The dockyard is also in a densely populated area, which poses a safety risk. There are about 166,000 people living within 5km of the Devonport base, compared with about 5,200 within that distance of Faslane and fewer close to Coulport. The city of Plymouth has about 250,000 residents and is within 3.5km of the dockyard. Glasgow has a population of about 600,000, but it is 25km away from Faslane.

Walker says loading warheads into the missiles on Trident is “very delicate and complicated” and a process that shouldn’t be done in or near built-up areas.

“You can’t have Trident missile bodies laden with rocket fuel and nuclear warheads near a city of quarter a million people – the UK regulatory authorities would be very uncomfortable with that,” says Ritchie.

Lifting missiles is also a safety risk. “There needs to be an explosive handling jetty that is designed for the worst case scenario – if a missile is dropped or there is an earthquake, even if this might only happen once in several thousand years, and high explosives are scattered,” says Chalmers.

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Trident facts and figures

HMS Victorious
  • UK has four Vanguard Class submarines: HMS Vanguard, HMS Victorious, HMS Vigilant, and HMS Vengeance
  • They were launched between 1992 and 1998
  • Vanguard-class vessels are 150m (492ft) long
  • Ministry of Defence estimates cost of replacing all four submarines at £20bn
  • Submarines are based at Faslane on Gareloch
  • Missiles are kept at Coulport on Loch Long
  • UK has access to 70 Trident missiles held in communal pool at strategic weapons facility in Georgia, USA
  • Trident missile system replaced the Polaris system
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In 1963, Falmouth was suggested as a warhead depot option – like Coulport – in combination with Devonport. However the MoD dismissed the idea because it wanted the ammunitions depot to be within one hour’s sailing of the submarine base. Falmouth is 70km west of Devonport. However Chalmers thinks this combination could be a runner. “But it would require substantial political will,” he says.

Falmouth was also seriously considered in its own right in the 1963 shortlist. However, the area has a strong tourist economy and the proposed site would have required National Trust land acquisition which would be very difficult, if not impossible.

Olympic games 2012 Weymouth hosted the sailing events in the 2012 Olympics

Portland, Weymouth, was the third English port to make the shortlist. It was ruled out because it didn’t have a close enough site for the warheads depot. Chalmers says it was the issue of warhead loading being kept far enough away from people and sites of economic value that meant Scottish locations made six of the 10 shortlisted 1960s options.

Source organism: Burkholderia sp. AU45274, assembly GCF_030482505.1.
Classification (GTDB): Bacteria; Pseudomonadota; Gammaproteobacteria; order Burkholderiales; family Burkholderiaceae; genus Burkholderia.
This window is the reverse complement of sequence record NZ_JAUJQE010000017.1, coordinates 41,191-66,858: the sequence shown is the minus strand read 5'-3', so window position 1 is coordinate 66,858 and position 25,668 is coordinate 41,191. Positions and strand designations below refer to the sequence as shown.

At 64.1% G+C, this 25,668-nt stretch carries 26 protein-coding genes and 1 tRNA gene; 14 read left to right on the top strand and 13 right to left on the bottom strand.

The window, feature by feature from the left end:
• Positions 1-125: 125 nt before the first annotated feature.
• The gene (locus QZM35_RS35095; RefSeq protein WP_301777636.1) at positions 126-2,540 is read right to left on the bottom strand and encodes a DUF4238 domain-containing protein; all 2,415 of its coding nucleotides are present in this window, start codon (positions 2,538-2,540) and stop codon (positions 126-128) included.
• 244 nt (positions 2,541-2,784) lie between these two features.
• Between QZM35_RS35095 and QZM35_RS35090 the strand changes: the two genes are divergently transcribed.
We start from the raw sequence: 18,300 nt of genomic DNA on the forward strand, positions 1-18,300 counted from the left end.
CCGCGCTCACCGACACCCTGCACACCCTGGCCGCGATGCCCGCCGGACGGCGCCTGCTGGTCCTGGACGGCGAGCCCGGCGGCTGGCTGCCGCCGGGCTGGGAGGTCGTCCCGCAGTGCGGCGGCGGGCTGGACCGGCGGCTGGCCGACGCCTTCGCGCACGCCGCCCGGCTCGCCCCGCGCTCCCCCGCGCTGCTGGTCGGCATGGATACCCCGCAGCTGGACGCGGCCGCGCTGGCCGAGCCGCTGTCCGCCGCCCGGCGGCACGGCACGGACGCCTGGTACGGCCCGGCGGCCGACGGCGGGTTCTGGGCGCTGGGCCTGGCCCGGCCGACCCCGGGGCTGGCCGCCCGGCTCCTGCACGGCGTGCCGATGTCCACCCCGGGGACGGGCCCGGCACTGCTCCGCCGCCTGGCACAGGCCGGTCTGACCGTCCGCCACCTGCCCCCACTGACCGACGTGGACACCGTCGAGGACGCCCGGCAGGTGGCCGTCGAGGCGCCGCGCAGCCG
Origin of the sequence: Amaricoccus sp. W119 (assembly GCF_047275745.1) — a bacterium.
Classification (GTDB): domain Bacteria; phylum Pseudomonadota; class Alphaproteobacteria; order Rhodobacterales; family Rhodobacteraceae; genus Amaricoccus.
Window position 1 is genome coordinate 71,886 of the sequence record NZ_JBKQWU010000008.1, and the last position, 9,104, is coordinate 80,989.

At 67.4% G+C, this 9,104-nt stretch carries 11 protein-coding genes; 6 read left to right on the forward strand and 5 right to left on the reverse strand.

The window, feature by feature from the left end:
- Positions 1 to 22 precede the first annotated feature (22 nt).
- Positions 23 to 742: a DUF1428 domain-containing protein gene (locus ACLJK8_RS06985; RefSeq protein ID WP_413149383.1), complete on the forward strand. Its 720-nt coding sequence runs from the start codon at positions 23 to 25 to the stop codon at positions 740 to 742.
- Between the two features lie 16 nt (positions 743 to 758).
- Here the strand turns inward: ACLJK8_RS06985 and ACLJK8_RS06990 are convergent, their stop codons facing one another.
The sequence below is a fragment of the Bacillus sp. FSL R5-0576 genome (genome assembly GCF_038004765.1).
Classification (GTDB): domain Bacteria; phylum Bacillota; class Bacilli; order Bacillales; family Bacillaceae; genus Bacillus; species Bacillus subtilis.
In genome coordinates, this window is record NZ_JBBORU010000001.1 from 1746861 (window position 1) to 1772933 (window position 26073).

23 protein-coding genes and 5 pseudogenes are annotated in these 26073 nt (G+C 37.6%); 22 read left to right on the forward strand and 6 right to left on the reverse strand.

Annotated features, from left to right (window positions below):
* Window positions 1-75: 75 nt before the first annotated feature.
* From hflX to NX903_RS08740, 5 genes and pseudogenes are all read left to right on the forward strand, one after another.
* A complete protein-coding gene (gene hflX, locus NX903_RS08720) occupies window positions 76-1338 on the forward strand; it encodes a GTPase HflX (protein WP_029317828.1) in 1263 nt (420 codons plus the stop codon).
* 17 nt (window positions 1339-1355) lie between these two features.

Portland’s naval base and the neighbouring Naval Air Station have now been closed down and replaced by a residential and commercial marina which hosted the sailing events in the 2012 Olympics.

3. Barrow-in-Furness

The BAE Systems construction hall dominates the skyline above the town of Barrow-in-Furness, The Vanguard submarines were built in Barrow-in-Furness

An existing nuclear site that could be considered is Barrow-in-Furness in Cumbria, where BAE are currently building the nuclear-powered Astute-class submarines.

However, the base didn’t make it on to the 1963 shortlist because Walney Channel is thought to be too shallow for nuclear submarines.

Part of the problem is tidal. There are only a certain number of hours in each month when the tide is high enough for nuclear submarines to transit into the open sea, a 2005 investigation by research group RAND found.

Even at these restricted times the vessel has to travel fast to complete the journey.

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Trident II D5 missiles

  • Length: 44ft (13m)
  • Weight: 130,000lb (58,500kg)
  • Diameter: 6ft 11in (2.11m)
  • Range: 7,500 miles (12,000km)
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The problem isn’t just theoretical. The second Polaris submarine to be built at Barrow, HMS Repulse, ran aground when it was launched in November 1967.

However, Francis Tusa, editor of Defence Analysis, told the 2012 inquiry by a cross-party committee of MPs that Barrow’s advantage was that it already had support facilities, including a ship-lift, similar to Faslane.

Substantial dredging would also make the site more accessible.

There are other problems though. The size of the current dock means it would not have room for more than two Vanguard-class submarines and the town – which has a population of about 69,000 – is close by. There is also the issue of where the warhead depot would be.